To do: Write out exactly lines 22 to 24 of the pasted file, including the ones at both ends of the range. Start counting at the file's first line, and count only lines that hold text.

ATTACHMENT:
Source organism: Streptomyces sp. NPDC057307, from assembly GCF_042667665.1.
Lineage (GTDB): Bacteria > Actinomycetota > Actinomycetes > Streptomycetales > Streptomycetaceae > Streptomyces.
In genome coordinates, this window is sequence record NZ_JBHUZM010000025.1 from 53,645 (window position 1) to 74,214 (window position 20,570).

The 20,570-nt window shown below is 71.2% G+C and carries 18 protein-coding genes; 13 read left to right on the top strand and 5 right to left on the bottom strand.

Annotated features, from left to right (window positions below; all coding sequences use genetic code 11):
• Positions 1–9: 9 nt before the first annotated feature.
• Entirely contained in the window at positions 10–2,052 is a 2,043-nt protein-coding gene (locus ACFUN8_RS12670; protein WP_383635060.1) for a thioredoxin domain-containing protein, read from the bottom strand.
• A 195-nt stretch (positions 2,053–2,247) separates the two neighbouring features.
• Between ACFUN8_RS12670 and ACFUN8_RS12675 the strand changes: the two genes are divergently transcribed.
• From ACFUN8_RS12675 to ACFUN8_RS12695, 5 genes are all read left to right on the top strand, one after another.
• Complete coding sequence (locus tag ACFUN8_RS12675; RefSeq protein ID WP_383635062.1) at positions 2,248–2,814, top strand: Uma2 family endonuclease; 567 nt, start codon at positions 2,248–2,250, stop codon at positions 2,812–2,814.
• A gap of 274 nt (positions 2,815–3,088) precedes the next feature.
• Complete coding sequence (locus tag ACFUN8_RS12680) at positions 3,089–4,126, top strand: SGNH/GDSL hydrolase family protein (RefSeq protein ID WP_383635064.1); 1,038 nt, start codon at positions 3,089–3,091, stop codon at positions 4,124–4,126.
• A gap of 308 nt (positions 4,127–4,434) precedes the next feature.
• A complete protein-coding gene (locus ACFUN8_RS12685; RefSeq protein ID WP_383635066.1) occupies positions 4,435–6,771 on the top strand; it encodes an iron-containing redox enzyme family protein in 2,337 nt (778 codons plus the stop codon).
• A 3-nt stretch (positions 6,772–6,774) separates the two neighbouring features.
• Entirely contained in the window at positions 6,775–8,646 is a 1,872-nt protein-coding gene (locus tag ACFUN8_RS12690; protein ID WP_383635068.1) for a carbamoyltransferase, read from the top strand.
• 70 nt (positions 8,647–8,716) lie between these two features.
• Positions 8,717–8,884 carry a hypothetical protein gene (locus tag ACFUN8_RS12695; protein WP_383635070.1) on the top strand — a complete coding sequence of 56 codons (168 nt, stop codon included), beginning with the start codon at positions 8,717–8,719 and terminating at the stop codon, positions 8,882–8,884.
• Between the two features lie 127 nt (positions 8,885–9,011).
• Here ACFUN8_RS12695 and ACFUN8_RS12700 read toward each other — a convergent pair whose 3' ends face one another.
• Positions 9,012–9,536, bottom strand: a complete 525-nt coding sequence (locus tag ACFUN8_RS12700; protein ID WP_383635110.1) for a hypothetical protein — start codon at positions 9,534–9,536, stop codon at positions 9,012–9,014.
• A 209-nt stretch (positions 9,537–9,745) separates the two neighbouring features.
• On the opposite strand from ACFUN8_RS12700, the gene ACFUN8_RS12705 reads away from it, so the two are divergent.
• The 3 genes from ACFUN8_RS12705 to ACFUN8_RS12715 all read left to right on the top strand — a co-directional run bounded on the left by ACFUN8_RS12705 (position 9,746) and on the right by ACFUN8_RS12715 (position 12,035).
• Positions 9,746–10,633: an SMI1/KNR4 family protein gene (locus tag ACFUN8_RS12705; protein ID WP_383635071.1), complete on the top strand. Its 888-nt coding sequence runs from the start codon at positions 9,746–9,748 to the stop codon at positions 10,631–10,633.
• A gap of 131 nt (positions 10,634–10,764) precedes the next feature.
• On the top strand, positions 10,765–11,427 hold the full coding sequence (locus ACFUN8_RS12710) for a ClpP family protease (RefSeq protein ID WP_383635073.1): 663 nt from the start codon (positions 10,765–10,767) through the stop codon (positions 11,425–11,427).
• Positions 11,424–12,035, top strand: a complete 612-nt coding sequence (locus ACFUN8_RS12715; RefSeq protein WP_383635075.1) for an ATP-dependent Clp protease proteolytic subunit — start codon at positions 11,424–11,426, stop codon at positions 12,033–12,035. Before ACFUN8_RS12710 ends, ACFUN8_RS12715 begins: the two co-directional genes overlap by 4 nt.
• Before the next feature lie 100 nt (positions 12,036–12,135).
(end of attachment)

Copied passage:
• Positions 9,012–9,536, bottom strand: a complete 525-nt coding sequence (locus tag ACFUN8_RS12700; protein ID WP_383635110.1) for a hypothetical protein — start codon at positions 9,534–9,536, stop codon at positions 9,012–9,014.
• A 209-nt stretch (positions 9,537–9,745) separates the two neighbouring features.
• On the opposite strand from ACFUN8_RS12700, the gene ACFUN8_RS12705 reads away from it, so the two are divergent.